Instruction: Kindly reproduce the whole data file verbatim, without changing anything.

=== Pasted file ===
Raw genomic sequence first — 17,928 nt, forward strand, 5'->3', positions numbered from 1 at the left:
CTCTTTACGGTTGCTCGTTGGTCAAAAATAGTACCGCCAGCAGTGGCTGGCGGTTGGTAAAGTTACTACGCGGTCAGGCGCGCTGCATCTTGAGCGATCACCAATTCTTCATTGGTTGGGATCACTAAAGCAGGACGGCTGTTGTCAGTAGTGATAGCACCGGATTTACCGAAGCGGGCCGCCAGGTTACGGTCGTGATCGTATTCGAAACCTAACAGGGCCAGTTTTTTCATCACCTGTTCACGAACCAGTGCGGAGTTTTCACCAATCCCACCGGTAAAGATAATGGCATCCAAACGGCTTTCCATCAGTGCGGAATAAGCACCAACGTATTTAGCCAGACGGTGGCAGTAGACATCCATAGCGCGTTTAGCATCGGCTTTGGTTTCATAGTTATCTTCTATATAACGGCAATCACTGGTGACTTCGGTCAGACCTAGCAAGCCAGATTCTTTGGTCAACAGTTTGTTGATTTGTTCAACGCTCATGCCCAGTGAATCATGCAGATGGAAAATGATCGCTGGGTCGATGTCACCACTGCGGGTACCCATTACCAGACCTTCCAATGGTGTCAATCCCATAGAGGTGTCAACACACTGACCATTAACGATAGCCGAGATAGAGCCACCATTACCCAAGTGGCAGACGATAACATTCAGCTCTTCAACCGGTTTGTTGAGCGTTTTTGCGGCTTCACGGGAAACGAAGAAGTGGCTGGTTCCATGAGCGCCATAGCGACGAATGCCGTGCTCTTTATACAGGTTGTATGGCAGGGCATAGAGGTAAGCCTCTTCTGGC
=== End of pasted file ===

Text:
Raw genomic sequence first — 17,928 nt, forward strand, 5'->3', positions numbered from 1 at the left:
CTCTTTACGGTTGCTCGTTGGTCAAAAATAGTACCGCCAGCAGTGGCTGGCGGTTGGTAAAGTTACTACGCGGTCAGGCGCGCTGCATCTTGAGCGATCACCAATTCTTCATTGGTTGGGATCACTAAAGCAGGACGGCTGTTGTCAGTAGTGATAGCACCGGATTTACCGAAGCGGGCCGCCAGGTTACGGTCGTGATCGTATTCGAAACCTAACAGGGCCAGTTTTTTCATCACCTGTTCACGAACCAGTGCGGAGTTTTCACCAATCCCACCGGTAAAGATAATGGCATCCAAACGGCTTTCCATCAGTGCGGAATAAGCACCAACGTATTTAGCCAGACGGTGGCAGTAGACATCCATAGCGCGTTTAGCATCGGCTTTGGTTTCATAGTTATCTTCTATATAACGGCAATCACTGGTGACTTCGGTCAGACCTAGCAAGCCAGATTCTTTGGTCAACAGTTTGTTGATTTGTTCAACGCTCATGCCCAGTGAATCATGCAGATGGAAAATGATCGCTGGGTCGATGTCACCACTGCGGGTACCCATTACCAGACCTTCCAATGGTGTCAATCCCATAGAGGTGTCAACACACTGACCATTAACGATAGCCGAGATAGAGCCACCATTACCCAAGTGGCAGACGATAACATTCAGCTCTTCAACCGGTTTGTTGAGCGTTTTTGCGGCTTCACGGGAAACGAAGAAGTGGCTGGTTCCATGAGCGCCATAGCGACGAATGCCGTGCTCTTTATACAGGTTGTATGGCAGGGCATAGAGGTAAGCCTCTTCTGGC